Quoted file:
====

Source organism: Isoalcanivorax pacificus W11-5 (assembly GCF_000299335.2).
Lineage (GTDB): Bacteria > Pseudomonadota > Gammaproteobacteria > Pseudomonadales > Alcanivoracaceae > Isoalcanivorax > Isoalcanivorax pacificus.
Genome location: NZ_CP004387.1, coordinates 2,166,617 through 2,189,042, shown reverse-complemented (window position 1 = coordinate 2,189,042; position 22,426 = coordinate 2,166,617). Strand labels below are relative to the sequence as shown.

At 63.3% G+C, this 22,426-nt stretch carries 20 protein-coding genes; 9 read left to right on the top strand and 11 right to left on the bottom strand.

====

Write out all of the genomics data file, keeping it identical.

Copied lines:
Source organism: Isoalcanivorax pacificus W11-5 (assembly GCF_000299335.2).
Lineage (GTDB): Bacteria > Pseudomonadota > Gammaproteobacteria > Pseudomonadales > Alcanivoracaceae > Isoalcanivorax > Isoalcanivorax pacificus.
Genome location: NZ_CP004387.1, coordinates 2,166,617 through 2,189,042, shown reverse-complemented (window position 1 = coordinate 2,189,042; position 22,426 = coordinate 2,166,617). Strand labels below are relative to the sequence as shown.

At 63.3% G+C, this 22,426-nt stretch carries 20 protein-coding genes; 9 read left to right on the top strand and 11 right to left on the bottom strand.